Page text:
The Erker group at Münster works on a variety of topics centered around the general fields of Organometallic Chemistry / Organic Chemistry.

 


 

1. Frustrated Lewis pairs: small molecule binding and activation

 Frustrated Lewis pair chemistry is currently a most actively pursued research area in the Erker group. Small molecule activation is often thought to be a typical domain of transition metal containing chemistry; however, combinations of active Lewis acids and Lewis bases have recently been shown to give rise to related reaction profiles. We have contributed a series of main group element containing systems that are able to bind and/or activate small molecules by the co-operative action of non-quenched pairs of Lewis acids and bases [“frustrated Lewis pairs” (FLPs)]. FLP chemistry is a rapidly growing emerging field in chemistry. The Erker group has contributed a variety of very active intramolecular FLP systems, many of which split dihydrogen under mild conditions, bind small molecules (carbon dioxide, sulphur dioxide, nitrogen monoxide, olefins, acetylenes, carbonyl compounds, even some transition metal complexes, etc. etc.). Some of our N/B and P/B FLPs serve as active metal-free hydrogenation catalysts. In some cases selective carbon monoxide reduction could be achieved. The new field of frustrated Lewis pair chemistry is expanding rapidly and we find surprising new reactions over and over again.

 

2. Carbon-carbon bond activation and 1,1-carboboration chemistry

 The group has found examples indicating that strong non-activated C-C bonds can be cleaved by reacting them with very electrophilic boron Lewis acid derivatives: we have used the 1,1-carboboration reaction of internal alkynes to cleave non-activated carbon-carbon sigma-bonds and we have found protocols that allow for the insertion of a borylene unit into a C=C double bond in the course of a formal 1,1-carboboration reaction of an alkene. In addition we have developed advanced versions of the 1,1-carboboration reaction using strongly electrophilic boranes. This was found useful for the synthesis of a variety of interesting heterocycles, including new functionalized boroles and phospholes. 1,1-Carboboration is developing more and more into a useful method for preparing new alkenyl borane reagents and Lewis acids.

 

3. Development of novel catalyst systems

 The group had a long standing interest in the development of highly active catalyst systems that at the same time exhibit high selectivities. Homogeneous Ziegler-Natta catalysts often show this specific combination of characteristic features. The research group had developed new ligand frameworks and novel activation procedures. Detailed mechanistic studies to determine the general as well as the specific rules of operation of such important catalysts represent another important area of the experimental activities that had been pursued by the group in Münster.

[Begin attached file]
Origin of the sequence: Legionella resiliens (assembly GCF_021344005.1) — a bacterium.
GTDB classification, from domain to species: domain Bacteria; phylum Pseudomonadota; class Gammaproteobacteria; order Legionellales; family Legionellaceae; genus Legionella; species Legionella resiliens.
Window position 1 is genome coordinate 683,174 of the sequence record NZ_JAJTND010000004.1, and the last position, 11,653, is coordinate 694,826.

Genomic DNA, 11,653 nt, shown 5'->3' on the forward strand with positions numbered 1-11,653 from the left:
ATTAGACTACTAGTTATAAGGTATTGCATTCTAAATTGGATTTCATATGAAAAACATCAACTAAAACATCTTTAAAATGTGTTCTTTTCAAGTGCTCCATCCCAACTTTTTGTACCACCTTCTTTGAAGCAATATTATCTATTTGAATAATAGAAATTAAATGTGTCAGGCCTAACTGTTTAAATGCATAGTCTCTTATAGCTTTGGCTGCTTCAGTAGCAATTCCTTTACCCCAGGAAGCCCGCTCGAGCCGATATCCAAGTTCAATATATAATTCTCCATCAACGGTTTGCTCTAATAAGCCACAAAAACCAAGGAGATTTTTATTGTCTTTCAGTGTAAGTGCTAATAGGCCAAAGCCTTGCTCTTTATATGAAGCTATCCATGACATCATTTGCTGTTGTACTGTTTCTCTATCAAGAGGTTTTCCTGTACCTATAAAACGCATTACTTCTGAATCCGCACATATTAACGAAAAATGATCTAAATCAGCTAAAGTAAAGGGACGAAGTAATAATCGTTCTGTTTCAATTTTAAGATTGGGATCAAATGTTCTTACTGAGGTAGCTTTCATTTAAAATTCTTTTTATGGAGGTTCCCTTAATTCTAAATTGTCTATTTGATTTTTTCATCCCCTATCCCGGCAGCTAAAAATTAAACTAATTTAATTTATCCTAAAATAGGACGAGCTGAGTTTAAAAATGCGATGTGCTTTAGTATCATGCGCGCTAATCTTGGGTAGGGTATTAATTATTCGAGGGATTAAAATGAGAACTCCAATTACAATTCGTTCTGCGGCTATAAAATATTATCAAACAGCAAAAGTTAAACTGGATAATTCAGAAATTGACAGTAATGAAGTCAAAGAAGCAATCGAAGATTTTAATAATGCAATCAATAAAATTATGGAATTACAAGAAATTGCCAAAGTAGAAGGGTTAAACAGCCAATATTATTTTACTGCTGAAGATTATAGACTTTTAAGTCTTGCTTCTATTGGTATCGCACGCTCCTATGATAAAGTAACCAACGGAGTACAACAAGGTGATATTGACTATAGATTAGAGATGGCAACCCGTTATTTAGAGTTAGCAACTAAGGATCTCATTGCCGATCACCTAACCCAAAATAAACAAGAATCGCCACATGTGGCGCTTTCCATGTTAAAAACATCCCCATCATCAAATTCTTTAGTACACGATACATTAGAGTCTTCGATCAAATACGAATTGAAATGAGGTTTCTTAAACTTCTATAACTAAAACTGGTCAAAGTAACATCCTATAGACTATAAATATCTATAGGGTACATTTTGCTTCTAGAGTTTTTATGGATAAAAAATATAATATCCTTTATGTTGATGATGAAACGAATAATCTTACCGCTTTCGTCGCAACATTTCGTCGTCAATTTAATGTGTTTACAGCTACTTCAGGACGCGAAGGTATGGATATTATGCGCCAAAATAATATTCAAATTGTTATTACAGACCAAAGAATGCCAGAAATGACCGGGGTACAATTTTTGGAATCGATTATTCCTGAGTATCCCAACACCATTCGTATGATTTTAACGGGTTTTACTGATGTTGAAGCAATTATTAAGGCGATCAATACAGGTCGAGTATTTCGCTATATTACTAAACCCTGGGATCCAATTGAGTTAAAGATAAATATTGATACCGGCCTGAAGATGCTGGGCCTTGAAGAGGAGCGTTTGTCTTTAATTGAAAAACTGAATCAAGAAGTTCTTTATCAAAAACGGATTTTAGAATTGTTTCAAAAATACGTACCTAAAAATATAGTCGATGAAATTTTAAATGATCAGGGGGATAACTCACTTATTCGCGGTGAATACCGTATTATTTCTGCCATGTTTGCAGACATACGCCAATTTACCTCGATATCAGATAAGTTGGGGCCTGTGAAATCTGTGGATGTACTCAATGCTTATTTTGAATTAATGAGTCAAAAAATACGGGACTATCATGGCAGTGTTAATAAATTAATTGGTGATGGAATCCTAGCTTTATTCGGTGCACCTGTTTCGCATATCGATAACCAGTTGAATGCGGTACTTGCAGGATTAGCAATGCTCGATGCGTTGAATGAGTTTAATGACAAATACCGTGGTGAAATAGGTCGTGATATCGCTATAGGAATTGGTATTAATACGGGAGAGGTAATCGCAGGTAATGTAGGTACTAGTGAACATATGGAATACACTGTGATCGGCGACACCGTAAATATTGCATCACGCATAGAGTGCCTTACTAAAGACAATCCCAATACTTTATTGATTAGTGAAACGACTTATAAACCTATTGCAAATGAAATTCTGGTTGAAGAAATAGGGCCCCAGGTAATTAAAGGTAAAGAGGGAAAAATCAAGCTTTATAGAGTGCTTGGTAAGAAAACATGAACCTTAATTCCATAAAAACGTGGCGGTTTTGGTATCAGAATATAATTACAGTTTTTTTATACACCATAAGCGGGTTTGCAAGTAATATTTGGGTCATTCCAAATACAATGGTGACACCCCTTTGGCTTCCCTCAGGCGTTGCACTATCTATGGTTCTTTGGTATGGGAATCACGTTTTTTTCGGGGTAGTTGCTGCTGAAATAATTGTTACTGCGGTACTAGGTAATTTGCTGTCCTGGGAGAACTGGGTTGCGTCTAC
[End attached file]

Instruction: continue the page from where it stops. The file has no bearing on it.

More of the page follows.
4. Metal catalysed polymerization reactions

 The group had been interested in 1-alkene polymerization reactions leading to new materials. Our studies on the formation of elastomeric polyolefins by means of controlling the conformational properties of group 4 metallocenes are a typical example. The group had also investigated various copolymerization reactions, especially those concerning the formation of functionalized polymers by means of coordination polymerization. We had described a series of new types of "constrained geometry catalysts" in the literature that were useful in copolymerization.

 

5. Surface chemistry and heterogeneous catalysis

 The group developed a series of organic systems that feature self-assembly when deposited on surfaces. In a close collaboration with physicists at Münster we developed a surface chemistry of hydrophobically-modified peptide derivatives and of similar nucleobase derivatives and have analysed their surface aggregates. Experimental investigations on the catalytic application potential of such surface nano-systems resulted in the finding of a new way of dehydrogenative polymerisation of alkanes on a specific gold surface in ultra-high vacuum.

 

6. Unusual organic and organometallic compounds

 Metal-containing substituents are able to stabilize unusually structured organic compounds. We synthesized and isolated a sizable number of stable molecules that contain planar-tetra-coordinate carbon using group 4 bent metallocene substituents. We prepared a variety of stable small ring metalla-cycloallenoid complexes of the group 4 metallocenes, compounds that occupy an intermediate position between the unique “Rosenthal-metallacyclocumulenes” and the “Suzuki-metallacycloalkynes”. We are also increasingly using group 4 metallocene building blocks for generating metal containing frustrated Lewis pairs. These combine favourably typical features of transition metal complexes with those of the metal-free FLPs.